My oldest daughter reading aloud about animal behavior today read something about how an animals’ vicious behavior can stem from two distinct emotions:
1. Predator (It’s a hungry meat-eater.)
2. Fear (Mama bear is protecting her cubs.)
Knowing this helps the animal trainer/owner to gear their response more appropriately. It follows that if an animal is acting out of fear, it would not help to come at it aggressively and thus reinforce the fear. I thought about this afterward and it seems to me that to an extent, that can relate to us as humans as well. Animals have such a limited amount of behaviors and emotions, while humans are much more complex. But God uses the world of nature to teach us.
As a parent, if I perceive that my child’s behavior (not necessarily vicious, but perhaps sullen or grumpy or otherwise not their normal, perky, cooperative self) is born out of some type of fear, then my response may need to be adjusted to deal with the fear, rather than just to correct the behavior. Of course, it may take some insight, much more than with an animal, to discern the basis of the behavior. It may even allude the child who probably can’t readily identify the reason behind the behavior.
I confess, that I needed to get this lesson today. I have been too bad about demanding “why” a child did/said “so and so”. Yes, there are times to put my foot down, so to speak, and deal with the situation from a position of authority and “because I said so”. But (another lesson we touched on today) I should not, as we have seen in so many in positions of authority do, overstep the bounds of the authority as parent, even in seemingly little ways. I pray for forgiveness and thank God for teaching me so clearly. I thank God for my children who are so patient with me as I continue to learn.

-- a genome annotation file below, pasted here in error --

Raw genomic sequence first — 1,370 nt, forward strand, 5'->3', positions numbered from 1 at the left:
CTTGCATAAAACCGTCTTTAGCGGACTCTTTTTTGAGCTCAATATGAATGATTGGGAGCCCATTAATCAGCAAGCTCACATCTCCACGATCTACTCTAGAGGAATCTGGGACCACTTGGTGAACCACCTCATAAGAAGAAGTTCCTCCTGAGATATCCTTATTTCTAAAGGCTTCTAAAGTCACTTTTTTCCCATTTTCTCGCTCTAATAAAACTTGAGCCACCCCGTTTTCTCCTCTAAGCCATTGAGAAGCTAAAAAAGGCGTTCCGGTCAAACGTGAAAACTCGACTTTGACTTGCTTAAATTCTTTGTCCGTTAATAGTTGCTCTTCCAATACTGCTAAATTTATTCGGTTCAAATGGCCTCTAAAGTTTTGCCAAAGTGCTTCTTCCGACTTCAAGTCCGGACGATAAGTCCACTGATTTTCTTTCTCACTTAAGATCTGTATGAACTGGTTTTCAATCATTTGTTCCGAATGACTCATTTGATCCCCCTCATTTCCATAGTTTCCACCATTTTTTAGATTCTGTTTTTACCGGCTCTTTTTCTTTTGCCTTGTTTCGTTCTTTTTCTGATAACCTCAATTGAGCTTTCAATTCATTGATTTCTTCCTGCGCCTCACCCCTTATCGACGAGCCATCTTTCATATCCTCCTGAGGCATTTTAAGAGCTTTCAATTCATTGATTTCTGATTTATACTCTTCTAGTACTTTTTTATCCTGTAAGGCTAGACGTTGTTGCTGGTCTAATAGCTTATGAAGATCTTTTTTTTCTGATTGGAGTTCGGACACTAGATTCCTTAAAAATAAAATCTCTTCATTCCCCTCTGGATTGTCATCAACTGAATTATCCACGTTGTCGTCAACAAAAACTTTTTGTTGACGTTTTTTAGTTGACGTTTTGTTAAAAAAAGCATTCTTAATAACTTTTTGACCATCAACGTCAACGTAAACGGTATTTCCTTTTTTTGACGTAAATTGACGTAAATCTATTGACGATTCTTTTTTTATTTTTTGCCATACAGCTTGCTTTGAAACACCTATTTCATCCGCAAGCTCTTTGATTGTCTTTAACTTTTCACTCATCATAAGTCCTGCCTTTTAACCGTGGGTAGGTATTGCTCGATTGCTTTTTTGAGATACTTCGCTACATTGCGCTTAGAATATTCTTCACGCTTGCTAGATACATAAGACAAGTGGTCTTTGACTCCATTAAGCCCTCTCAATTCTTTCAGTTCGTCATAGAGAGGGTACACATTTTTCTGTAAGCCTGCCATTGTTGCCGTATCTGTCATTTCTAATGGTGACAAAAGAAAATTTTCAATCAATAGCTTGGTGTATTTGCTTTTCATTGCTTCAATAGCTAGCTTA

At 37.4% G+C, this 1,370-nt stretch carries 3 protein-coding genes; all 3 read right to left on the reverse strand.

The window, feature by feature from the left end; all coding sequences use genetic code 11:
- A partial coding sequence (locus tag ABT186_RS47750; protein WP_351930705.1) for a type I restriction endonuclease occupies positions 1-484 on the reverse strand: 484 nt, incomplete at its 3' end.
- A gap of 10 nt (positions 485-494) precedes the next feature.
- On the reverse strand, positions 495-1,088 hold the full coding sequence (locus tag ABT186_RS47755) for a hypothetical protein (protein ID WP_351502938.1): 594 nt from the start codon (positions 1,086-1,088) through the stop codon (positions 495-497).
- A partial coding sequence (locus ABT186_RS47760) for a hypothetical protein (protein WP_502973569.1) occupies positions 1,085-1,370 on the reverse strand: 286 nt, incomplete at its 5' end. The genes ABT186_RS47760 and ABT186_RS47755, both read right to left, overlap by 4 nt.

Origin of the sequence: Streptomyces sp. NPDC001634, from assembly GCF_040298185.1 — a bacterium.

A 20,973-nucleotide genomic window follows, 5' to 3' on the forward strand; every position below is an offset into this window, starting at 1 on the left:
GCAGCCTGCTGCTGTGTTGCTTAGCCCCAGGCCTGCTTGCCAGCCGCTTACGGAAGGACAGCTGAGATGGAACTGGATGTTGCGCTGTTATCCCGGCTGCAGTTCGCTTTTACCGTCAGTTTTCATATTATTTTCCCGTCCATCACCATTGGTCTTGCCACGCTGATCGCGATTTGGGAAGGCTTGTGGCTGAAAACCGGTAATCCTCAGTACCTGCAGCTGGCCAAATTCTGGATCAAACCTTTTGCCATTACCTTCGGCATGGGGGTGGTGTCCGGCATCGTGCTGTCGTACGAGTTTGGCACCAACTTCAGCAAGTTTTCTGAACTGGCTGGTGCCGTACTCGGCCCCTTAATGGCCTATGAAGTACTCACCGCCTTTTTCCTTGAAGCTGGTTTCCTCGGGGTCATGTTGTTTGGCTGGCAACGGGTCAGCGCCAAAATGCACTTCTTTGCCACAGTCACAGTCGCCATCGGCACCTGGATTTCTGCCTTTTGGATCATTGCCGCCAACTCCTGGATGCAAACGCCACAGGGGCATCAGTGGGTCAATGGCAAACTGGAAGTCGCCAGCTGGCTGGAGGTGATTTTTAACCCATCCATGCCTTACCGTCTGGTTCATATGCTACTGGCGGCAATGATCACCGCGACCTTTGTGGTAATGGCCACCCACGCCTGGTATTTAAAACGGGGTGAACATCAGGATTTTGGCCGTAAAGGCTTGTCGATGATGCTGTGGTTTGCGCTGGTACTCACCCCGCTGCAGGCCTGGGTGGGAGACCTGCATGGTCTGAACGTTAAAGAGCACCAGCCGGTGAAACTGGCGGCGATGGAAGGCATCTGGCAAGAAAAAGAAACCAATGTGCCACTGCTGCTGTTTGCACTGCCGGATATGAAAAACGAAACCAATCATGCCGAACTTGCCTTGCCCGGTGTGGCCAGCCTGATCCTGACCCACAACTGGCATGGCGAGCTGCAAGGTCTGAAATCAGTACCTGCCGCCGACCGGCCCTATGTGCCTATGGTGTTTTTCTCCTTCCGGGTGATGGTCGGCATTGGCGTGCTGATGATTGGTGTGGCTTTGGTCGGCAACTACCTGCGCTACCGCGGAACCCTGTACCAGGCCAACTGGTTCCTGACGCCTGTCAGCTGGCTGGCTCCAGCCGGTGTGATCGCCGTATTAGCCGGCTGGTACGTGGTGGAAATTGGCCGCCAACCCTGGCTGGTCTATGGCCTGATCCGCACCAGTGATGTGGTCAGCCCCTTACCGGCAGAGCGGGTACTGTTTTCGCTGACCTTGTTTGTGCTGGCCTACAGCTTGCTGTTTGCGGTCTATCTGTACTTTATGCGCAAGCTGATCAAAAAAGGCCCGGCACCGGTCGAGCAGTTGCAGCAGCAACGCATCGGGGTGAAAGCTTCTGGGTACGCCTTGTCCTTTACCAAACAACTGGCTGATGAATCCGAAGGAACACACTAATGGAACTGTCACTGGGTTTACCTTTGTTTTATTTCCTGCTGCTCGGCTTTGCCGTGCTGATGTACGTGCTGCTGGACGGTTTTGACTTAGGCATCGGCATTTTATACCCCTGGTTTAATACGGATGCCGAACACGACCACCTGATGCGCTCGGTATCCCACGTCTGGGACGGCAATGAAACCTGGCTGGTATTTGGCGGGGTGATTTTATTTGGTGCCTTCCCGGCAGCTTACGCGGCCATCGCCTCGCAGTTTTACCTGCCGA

I John 4:18 NIV states: “There is no fear in love. But perfect love drives out fear, because fear has to do with punishment. The one who fears is not made perfect in love.”
Fear is something adopted children have lots of. But my biological children have lots of fear as well. Sometimes it seems that they may have even more. About different things. So do we adults. In reading about dealing with extreme child behavior problems (oftentimes with children from traumatic backgrounds) I’ve found good advice to be for the adult to acknowledge and deal with their own fears first. Me, afraid? Why yes, when I come to think of it, I don’t like to admit that at times I am afraid what others will think of me as a parent. Yet, even more I think I am afraid for this child to continue in the state they are now in and I cannot get an appropriate long-range view while imagining the worst outcome. So I act out of fear. Something that conflicts with my desire to trust God and rely on him and his guidance. Yes, getting a handle on my own fears to help deal with theirs is a big help!
Bryan Post is an author of “The Great Behavior Breakdown” and other books which give great advice for parenting children with extreme (or not so extreme) behavior issues, especially when they have been affected by childhood trauma. I recommend this book for anyone parenting or working with children or youth with any type of trauma background. Keep in mind that there are many different types of trauma and it can cause problems (fear) long after the outward issues are resolved.